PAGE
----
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Even the actors seem clueless about the muddled plot



Nothing new:The film has an interesting enough premise, but it is treated with very little originality.

I Am Number Four (English)

Cast: Alex Pettyfer, Dianna Agron, Timothy Olyphant, Teresa Palmer

Director: D.J. Caruso

Another teen science fiction film adapted from a popular book is here, but it works like the number two version of Twilight.

Nine survivors from a distant planet are hiding on Earth. They are on the run from the villainous extra-terrestrials called Mogadorians who destroyed their planet and are now after them. Three have been eliminated and now its time for our hero, John Smith, who happens to be Number Four (Alex Pettyfer is suitably good-looking logwood, who seems to think non-acting can pass off as brooding) to stand up and take charge.

He is a reluctant hero, leading a low-profile life with his guardian, Henri (Timothy Olyphant keeps it over the top). He doesn't want to get into the mess because he doesn't relate to its origin (not his fault, even we can't!).

But when the villains become a threat to his love, Sarah (Dianna Agron is the saving grace), he is left with no option, and we get the standard bang-bang routine. It is an interesting enough premise to keep undemanding teenagers engaged with a handkerchief, but unfortunately it is treated like a bloated television show with very little originality.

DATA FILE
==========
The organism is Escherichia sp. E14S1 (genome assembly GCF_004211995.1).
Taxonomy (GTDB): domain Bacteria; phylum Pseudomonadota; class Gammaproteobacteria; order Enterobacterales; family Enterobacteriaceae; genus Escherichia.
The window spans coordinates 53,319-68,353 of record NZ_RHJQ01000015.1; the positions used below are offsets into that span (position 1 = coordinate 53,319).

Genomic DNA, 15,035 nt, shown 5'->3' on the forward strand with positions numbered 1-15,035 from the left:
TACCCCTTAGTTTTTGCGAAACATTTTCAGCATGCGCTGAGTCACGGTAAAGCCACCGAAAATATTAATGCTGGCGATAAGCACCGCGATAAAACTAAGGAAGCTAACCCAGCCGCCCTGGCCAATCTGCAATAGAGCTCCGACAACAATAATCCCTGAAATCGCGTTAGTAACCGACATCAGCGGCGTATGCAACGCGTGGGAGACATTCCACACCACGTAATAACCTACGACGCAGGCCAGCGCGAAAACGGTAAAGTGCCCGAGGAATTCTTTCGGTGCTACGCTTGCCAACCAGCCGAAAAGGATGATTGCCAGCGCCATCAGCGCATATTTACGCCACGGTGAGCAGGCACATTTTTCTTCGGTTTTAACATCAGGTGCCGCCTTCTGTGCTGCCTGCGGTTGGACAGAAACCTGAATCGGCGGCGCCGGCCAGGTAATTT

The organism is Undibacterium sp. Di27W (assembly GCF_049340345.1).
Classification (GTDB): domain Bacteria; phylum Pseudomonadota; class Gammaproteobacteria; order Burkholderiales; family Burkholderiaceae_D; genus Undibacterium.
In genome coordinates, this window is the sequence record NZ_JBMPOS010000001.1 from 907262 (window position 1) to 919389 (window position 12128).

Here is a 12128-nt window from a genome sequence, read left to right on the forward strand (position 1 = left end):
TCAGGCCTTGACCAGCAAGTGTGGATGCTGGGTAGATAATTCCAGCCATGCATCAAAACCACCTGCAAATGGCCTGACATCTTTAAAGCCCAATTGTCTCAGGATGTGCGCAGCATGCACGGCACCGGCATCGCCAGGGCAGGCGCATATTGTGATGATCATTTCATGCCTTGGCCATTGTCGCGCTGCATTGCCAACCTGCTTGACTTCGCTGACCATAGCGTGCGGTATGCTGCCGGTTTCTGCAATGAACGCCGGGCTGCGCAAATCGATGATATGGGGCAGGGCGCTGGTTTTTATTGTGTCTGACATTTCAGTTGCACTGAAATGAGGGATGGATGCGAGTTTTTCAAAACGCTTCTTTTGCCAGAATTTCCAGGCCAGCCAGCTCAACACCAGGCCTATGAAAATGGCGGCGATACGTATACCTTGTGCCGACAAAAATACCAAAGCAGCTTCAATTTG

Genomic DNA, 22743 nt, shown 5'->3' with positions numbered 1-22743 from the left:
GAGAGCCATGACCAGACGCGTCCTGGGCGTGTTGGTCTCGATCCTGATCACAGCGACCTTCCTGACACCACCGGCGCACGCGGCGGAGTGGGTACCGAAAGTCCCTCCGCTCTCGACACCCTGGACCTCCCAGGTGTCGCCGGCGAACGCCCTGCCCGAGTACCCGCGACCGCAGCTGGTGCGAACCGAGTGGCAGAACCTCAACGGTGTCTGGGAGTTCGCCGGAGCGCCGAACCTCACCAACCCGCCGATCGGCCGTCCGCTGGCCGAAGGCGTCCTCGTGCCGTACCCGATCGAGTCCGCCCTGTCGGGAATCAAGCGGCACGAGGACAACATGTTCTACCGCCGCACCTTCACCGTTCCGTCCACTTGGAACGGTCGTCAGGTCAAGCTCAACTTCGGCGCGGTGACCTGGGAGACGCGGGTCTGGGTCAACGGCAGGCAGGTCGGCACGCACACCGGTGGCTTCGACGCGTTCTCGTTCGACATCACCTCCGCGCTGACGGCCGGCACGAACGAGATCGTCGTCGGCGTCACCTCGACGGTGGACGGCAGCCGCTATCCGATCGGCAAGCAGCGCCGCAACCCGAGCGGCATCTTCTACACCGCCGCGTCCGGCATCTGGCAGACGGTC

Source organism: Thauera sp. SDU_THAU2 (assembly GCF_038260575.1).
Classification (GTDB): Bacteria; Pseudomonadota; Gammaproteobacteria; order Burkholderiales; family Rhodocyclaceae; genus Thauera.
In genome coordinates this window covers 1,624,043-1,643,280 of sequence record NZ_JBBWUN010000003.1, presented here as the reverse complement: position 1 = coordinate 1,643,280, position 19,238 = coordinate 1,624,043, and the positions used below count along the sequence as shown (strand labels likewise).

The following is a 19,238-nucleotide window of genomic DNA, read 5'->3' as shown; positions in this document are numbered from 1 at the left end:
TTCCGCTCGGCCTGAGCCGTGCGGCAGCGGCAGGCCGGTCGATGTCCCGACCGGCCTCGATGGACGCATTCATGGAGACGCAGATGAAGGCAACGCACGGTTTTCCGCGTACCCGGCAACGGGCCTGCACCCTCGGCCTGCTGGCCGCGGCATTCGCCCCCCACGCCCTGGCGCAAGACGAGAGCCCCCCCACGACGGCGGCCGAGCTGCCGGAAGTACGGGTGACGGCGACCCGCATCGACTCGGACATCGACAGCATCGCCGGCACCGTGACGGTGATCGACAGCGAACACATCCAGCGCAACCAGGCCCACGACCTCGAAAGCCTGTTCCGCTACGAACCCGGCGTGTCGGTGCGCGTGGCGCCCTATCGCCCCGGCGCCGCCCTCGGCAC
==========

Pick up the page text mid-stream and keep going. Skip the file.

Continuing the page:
The darkness, the melancholy all seem so plastic. The villains are cut from Mogambo's cardboard with little conviction.

When you give unlimited power to your protagonist, the risk factor that draws you to the edge hardly comes into play. And when it finally does, director D.J. Caruso introduces Number Six (Teresa Palmer), who steals the thunder from the supposed centre of attraction.

Yes, the action scenes are better choreographed than emotions, but that's not saying much.

The actors seem clueless about the muddled plot for a large part of the film.

The chemistry between the unusual lovers is not properly explored and pedestrian dialogues make it improbable.

ANUJ KUMAR

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